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Crossing the Omo River in Southern Ethiopia
Crossing the Omo River in Southern Ethiopia | © Rod Waddington / Flickr
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The Ultimate Backpacking Guide to Ethiopia

Picture of Serkalem Tafesse
Updated: 3 April 2018
From the ancient rock-hewn churches that appeal to a serene vacationer to the ancient ritual of hyena feeding for a little bit of an adrenaline rush, Ethiopia offers a little bit of everything for the savvy traveler. Its great weather and hospitable people will be something to will remember for quite some time.

The backpacker scene

Ethiopia holds many accolades, from being the cradle of humankind to the birthplace of your morning coffee. With diverse tourist attraction sites, the country offers a little bit of everything for travelers with different passions. For the nature lover, the scenic landscapes, endemic animals, and beautiful lakes present the experience of a lifetime. Outdoor activities are always a safe bet with sunny weather all year round—a reason for Ethiopia’s famous former tourism slogan, “thirteen months of sunshine”—so you can wear those shorts you packed anytime you want.

For the traveler on a spiritual quest, Ethiopia treasures sacred places with pilgrimage sites for both Christians and Muslims. Axum Tsion, in the northern part of the country, is where the original Ark of the Covenant is kept. You can also visit the fourth holiest city of Islam, Harar, in the East. Make that meaningful journey for the soul.

Most of the tourist attraction sites are located in rural parts of the country, which is why backpackers are usually seen in areas out of the capital city of Addis Ababa. Regardless of your reason to visit this spectacular land, here are some tips to keep your travel enthusiasm from slamming into a budget barrier.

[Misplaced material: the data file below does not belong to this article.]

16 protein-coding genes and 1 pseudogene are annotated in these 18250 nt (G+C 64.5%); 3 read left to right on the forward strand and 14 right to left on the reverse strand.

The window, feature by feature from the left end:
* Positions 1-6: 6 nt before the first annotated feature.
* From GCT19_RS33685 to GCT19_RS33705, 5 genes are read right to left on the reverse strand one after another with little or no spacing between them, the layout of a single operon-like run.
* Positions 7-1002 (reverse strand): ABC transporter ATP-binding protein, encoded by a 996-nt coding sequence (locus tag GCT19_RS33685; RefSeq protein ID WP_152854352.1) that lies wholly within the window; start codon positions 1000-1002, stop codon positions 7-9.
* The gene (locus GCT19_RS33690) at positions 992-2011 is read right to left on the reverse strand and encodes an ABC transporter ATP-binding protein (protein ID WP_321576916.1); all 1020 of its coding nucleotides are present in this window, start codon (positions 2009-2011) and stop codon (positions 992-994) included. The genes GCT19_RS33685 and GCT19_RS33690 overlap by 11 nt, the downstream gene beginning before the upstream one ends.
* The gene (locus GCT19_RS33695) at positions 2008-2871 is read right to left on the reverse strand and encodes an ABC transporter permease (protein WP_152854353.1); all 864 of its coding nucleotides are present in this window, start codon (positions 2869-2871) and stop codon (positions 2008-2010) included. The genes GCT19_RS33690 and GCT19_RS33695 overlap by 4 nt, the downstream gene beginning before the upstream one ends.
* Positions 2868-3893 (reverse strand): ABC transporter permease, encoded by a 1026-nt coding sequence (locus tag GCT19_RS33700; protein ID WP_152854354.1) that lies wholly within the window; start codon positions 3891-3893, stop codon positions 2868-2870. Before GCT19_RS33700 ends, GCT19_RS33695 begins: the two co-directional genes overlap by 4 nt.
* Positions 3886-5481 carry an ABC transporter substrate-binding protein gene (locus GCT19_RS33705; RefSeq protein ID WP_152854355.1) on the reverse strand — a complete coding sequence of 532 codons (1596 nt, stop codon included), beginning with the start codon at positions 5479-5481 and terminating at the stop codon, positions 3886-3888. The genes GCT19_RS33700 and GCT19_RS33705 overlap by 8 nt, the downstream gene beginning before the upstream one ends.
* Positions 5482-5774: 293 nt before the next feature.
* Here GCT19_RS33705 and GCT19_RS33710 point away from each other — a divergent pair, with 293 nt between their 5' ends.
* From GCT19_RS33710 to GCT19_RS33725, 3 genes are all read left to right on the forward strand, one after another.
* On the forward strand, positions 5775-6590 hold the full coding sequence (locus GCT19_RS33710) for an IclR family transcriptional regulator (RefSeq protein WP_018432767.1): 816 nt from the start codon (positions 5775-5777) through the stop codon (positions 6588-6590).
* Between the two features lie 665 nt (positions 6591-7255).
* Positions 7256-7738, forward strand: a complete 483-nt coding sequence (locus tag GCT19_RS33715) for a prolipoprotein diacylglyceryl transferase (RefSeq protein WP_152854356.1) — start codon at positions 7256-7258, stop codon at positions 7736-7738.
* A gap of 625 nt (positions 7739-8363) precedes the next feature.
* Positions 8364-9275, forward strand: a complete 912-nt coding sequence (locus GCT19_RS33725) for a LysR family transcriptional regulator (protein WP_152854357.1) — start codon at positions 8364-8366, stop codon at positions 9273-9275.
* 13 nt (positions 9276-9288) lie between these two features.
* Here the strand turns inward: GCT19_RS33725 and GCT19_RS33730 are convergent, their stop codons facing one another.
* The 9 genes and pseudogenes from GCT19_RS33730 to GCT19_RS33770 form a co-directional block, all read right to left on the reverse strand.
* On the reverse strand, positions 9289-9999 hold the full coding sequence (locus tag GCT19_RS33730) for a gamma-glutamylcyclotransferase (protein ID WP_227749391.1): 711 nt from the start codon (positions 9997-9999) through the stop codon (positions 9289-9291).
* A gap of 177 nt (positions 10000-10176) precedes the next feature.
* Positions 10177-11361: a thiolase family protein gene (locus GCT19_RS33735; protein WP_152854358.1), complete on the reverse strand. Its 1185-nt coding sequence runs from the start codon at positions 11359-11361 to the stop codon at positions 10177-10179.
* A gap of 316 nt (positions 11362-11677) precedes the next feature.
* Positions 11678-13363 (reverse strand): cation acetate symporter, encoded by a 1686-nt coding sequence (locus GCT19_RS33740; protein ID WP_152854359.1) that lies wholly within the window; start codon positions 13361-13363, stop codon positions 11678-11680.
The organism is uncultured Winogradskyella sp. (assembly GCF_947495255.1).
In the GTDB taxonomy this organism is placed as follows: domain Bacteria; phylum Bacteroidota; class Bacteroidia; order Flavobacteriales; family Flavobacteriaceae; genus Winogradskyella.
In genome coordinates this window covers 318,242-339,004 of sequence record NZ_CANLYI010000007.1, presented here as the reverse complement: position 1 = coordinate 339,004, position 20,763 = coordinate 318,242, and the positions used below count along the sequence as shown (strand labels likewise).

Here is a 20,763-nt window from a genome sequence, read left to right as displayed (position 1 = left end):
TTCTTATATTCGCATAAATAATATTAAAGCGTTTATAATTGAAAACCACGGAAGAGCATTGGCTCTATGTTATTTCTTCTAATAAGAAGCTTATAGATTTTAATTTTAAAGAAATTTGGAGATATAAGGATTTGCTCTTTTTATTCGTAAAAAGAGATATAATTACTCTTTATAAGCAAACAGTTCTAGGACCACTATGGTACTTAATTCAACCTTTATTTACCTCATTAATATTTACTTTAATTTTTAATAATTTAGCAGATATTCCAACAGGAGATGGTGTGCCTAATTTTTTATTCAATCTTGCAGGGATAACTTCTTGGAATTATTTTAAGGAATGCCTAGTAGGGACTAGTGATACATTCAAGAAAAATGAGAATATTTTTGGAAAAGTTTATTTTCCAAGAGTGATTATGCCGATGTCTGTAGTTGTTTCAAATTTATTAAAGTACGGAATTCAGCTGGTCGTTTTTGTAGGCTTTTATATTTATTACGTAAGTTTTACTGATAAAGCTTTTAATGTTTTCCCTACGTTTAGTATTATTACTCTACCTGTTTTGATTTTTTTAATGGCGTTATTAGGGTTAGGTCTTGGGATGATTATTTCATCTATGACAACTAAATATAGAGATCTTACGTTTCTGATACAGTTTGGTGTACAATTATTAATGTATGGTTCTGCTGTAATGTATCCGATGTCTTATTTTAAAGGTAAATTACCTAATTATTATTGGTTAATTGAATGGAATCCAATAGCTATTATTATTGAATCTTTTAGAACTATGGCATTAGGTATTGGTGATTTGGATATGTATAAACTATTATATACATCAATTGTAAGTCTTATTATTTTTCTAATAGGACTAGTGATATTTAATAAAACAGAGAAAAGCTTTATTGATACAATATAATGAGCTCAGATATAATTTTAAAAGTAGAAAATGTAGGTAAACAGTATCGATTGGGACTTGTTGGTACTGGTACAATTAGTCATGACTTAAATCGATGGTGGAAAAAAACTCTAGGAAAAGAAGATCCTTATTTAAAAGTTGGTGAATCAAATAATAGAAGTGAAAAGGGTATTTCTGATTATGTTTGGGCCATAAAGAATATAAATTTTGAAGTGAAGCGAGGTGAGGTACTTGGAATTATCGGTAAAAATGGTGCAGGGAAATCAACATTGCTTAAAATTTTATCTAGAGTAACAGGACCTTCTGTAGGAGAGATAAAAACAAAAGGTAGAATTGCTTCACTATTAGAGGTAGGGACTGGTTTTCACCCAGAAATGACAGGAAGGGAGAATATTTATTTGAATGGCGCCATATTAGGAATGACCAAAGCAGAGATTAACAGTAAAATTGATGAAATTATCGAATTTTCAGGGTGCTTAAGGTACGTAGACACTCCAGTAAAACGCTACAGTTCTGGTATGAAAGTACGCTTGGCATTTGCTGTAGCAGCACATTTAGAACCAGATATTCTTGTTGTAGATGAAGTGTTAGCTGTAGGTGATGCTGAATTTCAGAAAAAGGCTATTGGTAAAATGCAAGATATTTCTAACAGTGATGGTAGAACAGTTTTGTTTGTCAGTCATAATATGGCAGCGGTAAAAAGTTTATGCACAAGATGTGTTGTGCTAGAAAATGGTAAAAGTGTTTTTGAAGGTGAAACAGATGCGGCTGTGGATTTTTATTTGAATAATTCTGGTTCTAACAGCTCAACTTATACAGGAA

Ethiopian coffee ceremony
Ethiopian coffee ceremony | © David Stanley / Flickr

Making the most of it

Moving around

The blue and white minibuses and yellow cabs are available for in-city travel in Addis Ababa. The mini buses have 12 passenger seats but expect to share yours with others. Taxi operators call out the name of the taxi’s destination so you know which one to catch. There are usually long queues for these taxis, especially during commute hours. You can hop on and off at any point en route. Don’t forget to say weraj ale when you reach your destination. The yellow cabs are relatively more expensive but they are perfect for a more personalized service. A light railway system is also in place in some parts of the city.

Learn key words

Being able to say a few words in Amharic can make your travel a lot easier. Here are a few Amharic words to help you out: Hello – Selam, Thank you – Amesegenalehu, Where is …? … yet new? How much is this? – sent new? Please – ebakewot.

Learn the traditional dance

Ethiopia’s traditional dance can be fun to watch but even more fun to try. Visit cultural restaurants that have traditional performers to show you the energizing Ethiopian dance moves, Eskesta. You will get the hang of it in a few minutes.

Ethiopian traditional dancers performing at 2000 Habesha Restaurant
Ethiopian traditional dancers performing at 2000 Habesha Restaurant | © Joepyrek / Flickr

Safety

Although pick-pocketing and purse snatching can be seen at times, violent crimes against foreigners hardly occur, making Ethiopia one of the safest places to visit in the world. It could be useful to keep your expensive belongings at home to avoid petty thefts.

As for the country’s traffic safety, it could be better, but it’s not something you can’t dodge by being careful when you cross a street. Driving is done on the right-hand side of the road.

Traveling solo as a woman is not a scary decision but do stay in the company of others if you have plans to take a night stroll on a less busy street. Even if you find it hard to navigate your way with a GPS system, the people won’t allow you to get lost. The welcoming and friendly nature of Ethiopians will make your stay worthwhile.

Food and accommodation

A safe-haven for vegetarians, the Ethiopian cuisine served in restaurants has extensive options, especially during fasting seasons. Teff, the gluten-free food that’s native to Ethiopia, is a regular part of the country’s dish. For an extraordinary culinary experience, you can try the raw beef or goat meat and Kitfo. Restaurants that serve local dishes are preferred choices for the cash-strapped traveler.